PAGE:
I'm trying to control a robotic hand with stepper motors using arduino
with octave because I'm doing the angles calculations to get predefined
The problem is the slow velocity I get in the steppers (using Octave and
arduino toguether) because to get one complete turn (200 steps ) it last
almost 11 seconds whereas only with arduino (without Octave) it goes really
fast but I prefer use Octave to be able to do the trajectory calculations.
I'm using ubuntu 18.04 , arduino package 0.3.0 and Octave 4.2.2 in a
Desktop Intel® Core™2 CPU 6600 @ 2.40GHz × 2 and 4GB RAM
I've used also windows 10, arduino package 0.4.0 and Octave 5.1.0 in a
laptop 4GB RAM intel core i3 2GHz with more or less the same result.
The steppers are connected using the RAMPS 1.4 Board and the pololu driver
A4988. The stepper motors are Longruner 17HS16-2004S
This is an extract of my test program.
Thanks in advance
alfaStep = "d46"; # Firs Arm step pin
alfaDir = "d48"; # Firs Arm step direction
alfaEnable = "a8";
On 9/5/19 10:23 AM, Vicent wrote:
> I'm trying to control a robotic hand with stepper motors using arduino
> with octave because I'm doing the angles calculations to get predefined
I wonder if running something like grbl on the Arduino to control
the motion, and use Octave to calculate and write the G-code to
the Arduino might be useful. Send the motion controls as blocks
of data rather than try to send individual movement commands.
Using a non "real time" OS to control motion is not going to result
in smooth operation. Adding something like Octave on top of that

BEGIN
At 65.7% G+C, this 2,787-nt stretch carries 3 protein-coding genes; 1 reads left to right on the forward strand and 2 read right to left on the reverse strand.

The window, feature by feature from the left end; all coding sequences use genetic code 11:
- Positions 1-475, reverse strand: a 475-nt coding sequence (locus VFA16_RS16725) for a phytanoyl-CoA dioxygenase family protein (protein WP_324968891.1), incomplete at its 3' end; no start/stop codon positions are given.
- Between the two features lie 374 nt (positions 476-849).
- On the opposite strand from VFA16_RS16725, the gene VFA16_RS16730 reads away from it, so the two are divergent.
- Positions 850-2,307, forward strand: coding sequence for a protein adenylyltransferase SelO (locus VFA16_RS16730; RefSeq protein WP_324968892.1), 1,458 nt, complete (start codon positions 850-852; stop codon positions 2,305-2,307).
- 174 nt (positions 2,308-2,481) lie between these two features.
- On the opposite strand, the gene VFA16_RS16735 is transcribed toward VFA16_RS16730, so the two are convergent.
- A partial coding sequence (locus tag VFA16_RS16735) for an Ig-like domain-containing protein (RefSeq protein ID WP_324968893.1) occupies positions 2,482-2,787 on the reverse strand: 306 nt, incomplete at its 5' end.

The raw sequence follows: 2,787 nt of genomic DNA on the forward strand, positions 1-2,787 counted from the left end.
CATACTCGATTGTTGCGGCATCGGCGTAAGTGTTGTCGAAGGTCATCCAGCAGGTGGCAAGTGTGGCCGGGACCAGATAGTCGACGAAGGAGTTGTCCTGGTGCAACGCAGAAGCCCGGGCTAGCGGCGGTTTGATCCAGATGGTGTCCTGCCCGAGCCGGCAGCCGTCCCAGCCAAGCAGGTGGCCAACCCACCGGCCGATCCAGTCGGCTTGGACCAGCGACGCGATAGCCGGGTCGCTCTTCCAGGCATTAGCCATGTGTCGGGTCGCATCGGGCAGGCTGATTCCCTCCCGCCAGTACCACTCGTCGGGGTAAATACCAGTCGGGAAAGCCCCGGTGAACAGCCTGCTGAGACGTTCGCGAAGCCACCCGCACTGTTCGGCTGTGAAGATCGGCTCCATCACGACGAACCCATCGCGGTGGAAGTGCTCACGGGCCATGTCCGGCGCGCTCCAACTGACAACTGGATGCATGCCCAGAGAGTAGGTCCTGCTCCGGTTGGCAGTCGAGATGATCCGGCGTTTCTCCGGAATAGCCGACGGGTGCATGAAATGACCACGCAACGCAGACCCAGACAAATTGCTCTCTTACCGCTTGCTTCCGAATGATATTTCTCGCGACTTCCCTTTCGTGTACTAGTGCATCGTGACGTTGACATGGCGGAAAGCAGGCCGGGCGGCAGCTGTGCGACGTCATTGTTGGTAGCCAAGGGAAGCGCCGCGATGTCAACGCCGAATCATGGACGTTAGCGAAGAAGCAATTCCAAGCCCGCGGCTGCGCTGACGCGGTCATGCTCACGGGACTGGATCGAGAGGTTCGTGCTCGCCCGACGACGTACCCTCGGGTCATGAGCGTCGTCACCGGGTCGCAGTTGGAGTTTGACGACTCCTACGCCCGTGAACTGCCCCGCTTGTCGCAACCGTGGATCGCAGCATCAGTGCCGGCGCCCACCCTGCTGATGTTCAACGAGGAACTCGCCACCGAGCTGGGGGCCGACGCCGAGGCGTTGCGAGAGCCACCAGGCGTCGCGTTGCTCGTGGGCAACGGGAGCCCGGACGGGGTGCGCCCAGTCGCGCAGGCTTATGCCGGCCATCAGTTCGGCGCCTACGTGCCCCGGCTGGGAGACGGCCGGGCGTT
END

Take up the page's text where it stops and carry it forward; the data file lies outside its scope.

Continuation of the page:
would exacerbate that problem even more I would expect.
> The problem is the slow velocity I get in the steppers (using Octave and
> arduino toguether) because to get one complete turn (200 steps ) it last
> almost 11 seconds whereas only with arduino (without Octave) it goes really
> fast but I prefer use Octave to be able to do the trajectory calculations.
> function runMotor(ar, MotorStep, MotorDir, direction, steps, time )
> Alfa Motor Down;
> runMotor (ar, alfaStep, alfaDir, 1, 200, 0.00001);
You put far too much trust into pause()'s ability to execute short
delays. 10 microsecond pause is just not practical in the interpreted
environment: on my 3GHz Linux box I see a factor of 67 discrepancy:
Elapsed time is 0.000674963 seconds.
Since that delayed delay happens in your step loop i'ts going to slow
things down significantly.
On 9/5/19 2:38 PM, Vicent wrote:
> I forgot to say before that without the pause instruction the result was
> almost the same. I got 10 seconds for a complete turn.
Use the tic/toc technique to time writeDigitalPin()--you will probably
find that it's slower than you think.
It is well known than stepping pulse train in software is not a good
idea---you need speed AND regularity in the timing sequence, or else the
motor will run slowly and unreliably.
As the others have said, redesign your system so that Octave calculates
the high-level parameters like the total number of steps, and send it to
a hardware step generator or at least a real-timish software step
Thanks again Przemek , I didn't know the tic/toc technique.
I see I have to redesign the system and try to use grbl or LinuxCNC , I'm
newbie in this and I need to collect more information.
Thanks for your help and quick response.